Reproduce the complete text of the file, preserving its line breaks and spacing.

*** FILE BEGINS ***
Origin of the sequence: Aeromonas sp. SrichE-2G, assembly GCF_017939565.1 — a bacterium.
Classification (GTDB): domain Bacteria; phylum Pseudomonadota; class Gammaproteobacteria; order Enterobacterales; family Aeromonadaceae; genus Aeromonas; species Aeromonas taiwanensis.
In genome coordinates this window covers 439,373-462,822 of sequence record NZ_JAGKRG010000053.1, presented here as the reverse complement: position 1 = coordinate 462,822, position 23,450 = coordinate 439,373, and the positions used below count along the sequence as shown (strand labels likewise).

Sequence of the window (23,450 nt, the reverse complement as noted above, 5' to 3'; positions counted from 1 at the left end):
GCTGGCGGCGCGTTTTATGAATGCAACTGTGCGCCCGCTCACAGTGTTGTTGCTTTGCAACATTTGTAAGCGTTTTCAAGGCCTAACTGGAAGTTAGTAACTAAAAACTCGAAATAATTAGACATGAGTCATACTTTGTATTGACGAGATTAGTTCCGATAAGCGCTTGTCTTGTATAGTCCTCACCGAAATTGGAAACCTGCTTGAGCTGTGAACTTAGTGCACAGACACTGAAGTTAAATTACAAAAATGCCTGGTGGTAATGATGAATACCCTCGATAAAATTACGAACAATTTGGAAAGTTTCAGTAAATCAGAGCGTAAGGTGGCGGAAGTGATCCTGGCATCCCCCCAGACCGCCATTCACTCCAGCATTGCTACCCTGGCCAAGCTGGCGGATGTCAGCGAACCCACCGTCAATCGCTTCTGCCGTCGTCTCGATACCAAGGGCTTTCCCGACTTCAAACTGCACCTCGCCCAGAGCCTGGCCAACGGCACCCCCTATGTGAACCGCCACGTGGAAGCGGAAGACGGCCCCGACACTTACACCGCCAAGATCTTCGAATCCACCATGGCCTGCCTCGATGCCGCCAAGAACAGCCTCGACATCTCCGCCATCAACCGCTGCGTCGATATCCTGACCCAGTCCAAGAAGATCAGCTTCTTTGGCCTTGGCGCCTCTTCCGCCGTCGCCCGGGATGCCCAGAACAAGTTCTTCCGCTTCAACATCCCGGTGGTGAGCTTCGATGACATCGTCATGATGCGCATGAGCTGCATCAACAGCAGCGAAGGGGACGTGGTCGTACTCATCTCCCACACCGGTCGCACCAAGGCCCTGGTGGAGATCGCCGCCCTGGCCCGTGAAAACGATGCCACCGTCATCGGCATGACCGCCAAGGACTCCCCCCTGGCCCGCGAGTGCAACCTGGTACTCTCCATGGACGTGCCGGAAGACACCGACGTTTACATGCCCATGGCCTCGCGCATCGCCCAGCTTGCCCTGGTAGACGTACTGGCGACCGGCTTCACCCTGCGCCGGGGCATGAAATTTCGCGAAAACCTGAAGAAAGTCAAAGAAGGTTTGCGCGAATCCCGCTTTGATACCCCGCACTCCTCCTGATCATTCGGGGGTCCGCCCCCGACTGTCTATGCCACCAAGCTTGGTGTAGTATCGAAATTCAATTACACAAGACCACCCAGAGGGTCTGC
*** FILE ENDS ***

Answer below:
Origin of the sequence: Aeromonas sp. SrichE-2G, assembly GCF_017939565.1 — a bacterium.
Classification (GTDB): domain Bacteria; phylum Pseudomonadota; class Gammaproteobacteria; order Enterobacterales; family Aeromonadaceae; genus Aeromonas; species Aeromonas taiwanensis.
In genome coordinates this window covers 439,373-462,822 of sequence record NZ_JAGKRG010000053.1, presented here as the reverse complement: position 1 = coordinate 462,822, position 23,450 = coordinate 439,373, and the positions used below count along the sequence as shown (strand labels likewise).

Sequence of the window (23,450 nt, the reverse complement as noted above, 5' to 3'; positions counted from 1 at the left end):
GCTGGCGGCGCGTTTTATGAATGCAACTGTGCGCCCGCTCACAGTGTTGTTGCTTTGCAACATTTGTAAGCGTTTTCAAGGCCTAACTGGAAGTTAGTAACTAAAAACTCGAAATAATTAGACATGAGTCATACTTTGTATTGACGAGATTAGTTCCGATAAGCGCTTGTCTTGTATAGTCCTCACCGAAATTGGAAACCTGCTTGAGCTGTGAACTTAGTGCACAGACACTGAAGTTAAATTACAAAAATGCCTGGTGGTAATGATGAATACCCTCGATAAAATTACGAACAATTTGGAAAGTTTCAGTAAATCAGAGCGTAAGGTGGCGGAAGTGATCCTGGCATCCCCCCAGACCGCCATTCACTCCAGCATTGCTACCCTGGCCAAGCTGGCGGATGTCAGCGAACCCACCGTCAATCGCTTCTGCCGTCGTCTCGATACCAAGGGCTTTCCCGACTTCAAACTGCACCTCGCCCAGAGCCTGGCCAACGGCACCCCCTATGTGAACCGCCACGTGGAAGCGGAAGACGGCCCCGACACTTACACCGCCAAGATCTTCGAATCCACCATGGCCTGCCTCGATGCCGCCAAGAACAGCCTCGACATCTCCGCCATCAACCGCTGCGTCGATATCCTGACCCAGTCCAAGAAGATCAGCTTCTTTGGCCTTGGCGCCTCTTCCGCCGTCGCCCGGGATGCCCAGAACAAGTTCTTCCGCTTCAACATCCCGGTGGTGAGCTTCGATGACATCGTCATGATGCGCATGAGCTGCATCAACAGCAGCGAAGGGGACGTGGTCGTACTCATCTCCCACACCGGTCGCACCAAGGCCCTGGTGGAGATCGCCGCCCTGGCCCGTGAAAACGATGCCACCGTCATCGGCATGACCGCCAAGGACTCCCCCCTGGCCCGCGAGTGCAACCTGGTACTCTCCATGGACGTGCCGGAAGACACCGACGTTTACATGCCCATGGCCTCGCGCATCGCCCAGCTTGCCCTGGTAGACGTACTGGCGACCGGCTTCACCCTGCGCCGGGGCATGAAATTTCGCGAAAACCTGAAGAAAGTCAAAGAAGGTTTGCGCGAATCCCGCTTTGATACCCCGCACTCCTCCTGATCATTCGGGGGTCCGCCCCCGACTGTCTATGCCACCAAGCTTGGTGTAGTATCGAAATTCAATTACACAAGACCACCCAGAGGGTCTGC